Take the 2-minute tour ×
Stack Overflow is a question and answer site for professional and enthusiast programmers. It's 100% free, no registration required.

`I'm wondering how I would go about altering this code so that corresponding values of both vectors cannot be equal. As an example: if x = (1, 2, 2, 4, 8, 1, 7, 9, 5, 10) and y = (3, 2, 7, 8, 4, 10, 4, 8, 2, 1), the second values for both vectors equal 2. Is there any way I can tell R to re-sample in this second spot in vector x until it is not the same value in vector y?

x <- c(1:10)
y <- c(1:10)
sample_x <- sample(x, length(10), replace = TRUE)
z <- sample_x > y`
share|improve this question
    
length(10) is 1, something odd with your code. Also sample_x > y doesn't make much sense. –  flodel Aug 5 '13 at 1:22
    
sample_x in the OP code is of size 1, so sample_x > y will check sample_x against every value in y. (I'm sure not what was intended, but will run just fine) –  Ricardo Saporta Aug 5 '13 at 1:31
    
I was thinking length(10) would create a vector of length 10, but I guess not. I was trying to sample 10 times from x while replacing the values. Thus, z would give me TRUE or FALSE depending on whether the value in sample_x is larger than its corresponding value in vector y. –  Ryan Caldwell Aug 5 '13 at 2:18
    
side note: to get a vector of length n integers use seq(n) –  Ricardo Saporta Aug 5 '13 at 2:22
    
So you meant sample_x <- sample(x, 10, replace = TRUE) and maybe z <- sample_x == y or z <- any(sample_x == y). –  flodel Aug 5 '13 at 10:34

3 Answers 3

You can use function permn from library combinat to generate all permutations of vector of length 10.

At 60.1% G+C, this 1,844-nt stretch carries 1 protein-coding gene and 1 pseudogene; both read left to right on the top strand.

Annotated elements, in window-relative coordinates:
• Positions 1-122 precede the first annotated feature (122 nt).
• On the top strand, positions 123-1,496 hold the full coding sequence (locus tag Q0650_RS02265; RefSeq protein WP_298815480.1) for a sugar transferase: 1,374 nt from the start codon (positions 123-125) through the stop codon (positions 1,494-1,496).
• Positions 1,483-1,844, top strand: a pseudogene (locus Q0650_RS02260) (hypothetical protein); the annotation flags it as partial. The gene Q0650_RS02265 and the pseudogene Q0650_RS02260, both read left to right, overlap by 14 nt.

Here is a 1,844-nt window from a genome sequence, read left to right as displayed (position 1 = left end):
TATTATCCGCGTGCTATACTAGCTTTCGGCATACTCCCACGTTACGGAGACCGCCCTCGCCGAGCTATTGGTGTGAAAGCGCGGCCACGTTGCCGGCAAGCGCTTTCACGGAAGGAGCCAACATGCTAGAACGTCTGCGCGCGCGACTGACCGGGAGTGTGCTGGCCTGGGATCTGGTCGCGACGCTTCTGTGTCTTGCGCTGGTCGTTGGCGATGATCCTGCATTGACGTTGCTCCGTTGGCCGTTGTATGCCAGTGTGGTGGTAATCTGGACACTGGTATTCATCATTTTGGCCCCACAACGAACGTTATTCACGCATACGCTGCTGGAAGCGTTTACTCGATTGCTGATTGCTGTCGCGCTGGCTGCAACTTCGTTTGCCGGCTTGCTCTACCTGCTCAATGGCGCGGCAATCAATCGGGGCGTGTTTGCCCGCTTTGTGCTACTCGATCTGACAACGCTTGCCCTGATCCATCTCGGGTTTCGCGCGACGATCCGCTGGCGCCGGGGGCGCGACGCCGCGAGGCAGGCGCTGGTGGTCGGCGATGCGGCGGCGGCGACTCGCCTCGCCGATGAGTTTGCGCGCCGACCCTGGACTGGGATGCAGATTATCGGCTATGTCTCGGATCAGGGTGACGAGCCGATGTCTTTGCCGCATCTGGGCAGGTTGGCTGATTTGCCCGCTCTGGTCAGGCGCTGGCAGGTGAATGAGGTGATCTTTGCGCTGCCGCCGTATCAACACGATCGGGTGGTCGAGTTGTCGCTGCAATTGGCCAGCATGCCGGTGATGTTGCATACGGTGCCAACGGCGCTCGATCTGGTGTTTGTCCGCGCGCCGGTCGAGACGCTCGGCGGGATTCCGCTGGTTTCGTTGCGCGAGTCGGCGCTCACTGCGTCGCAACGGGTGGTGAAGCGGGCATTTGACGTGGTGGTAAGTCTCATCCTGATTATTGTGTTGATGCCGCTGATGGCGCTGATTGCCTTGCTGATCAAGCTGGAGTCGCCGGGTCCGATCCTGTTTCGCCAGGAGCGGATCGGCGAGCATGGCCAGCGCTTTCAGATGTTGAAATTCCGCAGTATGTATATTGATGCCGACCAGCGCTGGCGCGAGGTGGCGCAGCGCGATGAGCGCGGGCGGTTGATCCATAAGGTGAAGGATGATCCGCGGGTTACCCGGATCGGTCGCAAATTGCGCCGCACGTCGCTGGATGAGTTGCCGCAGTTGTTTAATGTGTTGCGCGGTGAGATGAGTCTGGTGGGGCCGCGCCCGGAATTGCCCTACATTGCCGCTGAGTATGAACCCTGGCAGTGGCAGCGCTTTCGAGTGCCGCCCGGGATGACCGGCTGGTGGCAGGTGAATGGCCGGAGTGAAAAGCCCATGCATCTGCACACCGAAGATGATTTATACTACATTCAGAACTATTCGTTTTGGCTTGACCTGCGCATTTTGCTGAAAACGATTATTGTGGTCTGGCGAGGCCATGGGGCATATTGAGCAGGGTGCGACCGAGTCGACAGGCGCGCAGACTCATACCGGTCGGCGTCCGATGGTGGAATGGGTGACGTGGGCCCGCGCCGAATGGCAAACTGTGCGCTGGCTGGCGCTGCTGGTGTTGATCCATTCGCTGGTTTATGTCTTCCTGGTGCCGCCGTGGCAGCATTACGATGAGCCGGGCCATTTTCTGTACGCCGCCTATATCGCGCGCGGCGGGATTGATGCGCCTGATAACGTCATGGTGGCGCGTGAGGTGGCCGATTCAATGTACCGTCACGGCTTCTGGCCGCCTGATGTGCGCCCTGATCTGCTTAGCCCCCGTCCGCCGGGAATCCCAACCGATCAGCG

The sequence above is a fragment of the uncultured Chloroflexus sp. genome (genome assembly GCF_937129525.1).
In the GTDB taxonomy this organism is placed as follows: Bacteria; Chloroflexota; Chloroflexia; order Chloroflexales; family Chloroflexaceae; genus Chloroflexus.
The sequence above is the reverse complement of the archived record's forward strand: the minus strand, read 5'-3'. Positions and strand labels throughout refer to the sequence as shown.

ind <- permn(10)
xy_any_equal <- sapply(ind, function(i) any(x[i] == y))
if(sum(xy_any_equal) < length(xy_any_equal)) x_perm <- x[head(ind[!xy_any_equal],1)[[1]]]
exists(x_perm)
share|improve this answer
1  
seriously? would you recommend that over the two solutions already posted? –  flodel Aug 5 '13 at 10:49
    
I would not recommend it when vector is longer than 7. –  Wojciech Sobala Aug 5 '13 at 19:07

You could do:

while(any(x == y)) x <- sample(x)

Edit: Now I realize x and y probably come from a similar sample call with replace = TRUE, here is an interesting approach that avoids a while loop. It uses indices and modulo to ensure that the two samples do not match:

N <- 1:10  # vector to choose from (assumes distinct values)
L <- 20    # sample size - this might be length(N) as in your example

n <- length(N)

i <- sample(n,   L, replace = TRUE)
j <- sample(n-1, L, replace = TRUE)

x <- N[i]
y <- N[1 + (i + j - 1) %% n]
share|improve this answer
    
very clever! +1 –  Ricardo Saporta Aug 5 '13 at 2:24
while (any(ind <- x==y))
   x[ind] <- sample(N, sum(ind), TRUE)

where N is what you are sampling from (or the max integer)

The advantage here is that if you do not need to resample all of x, then this will converge more quickly.

share|improve this answer

Your Answer

 
discard

By posting your answer, you agree to the privacy policy and terms of service.

Not the answer you're looking for? Browse other questions tagged or ask your own question.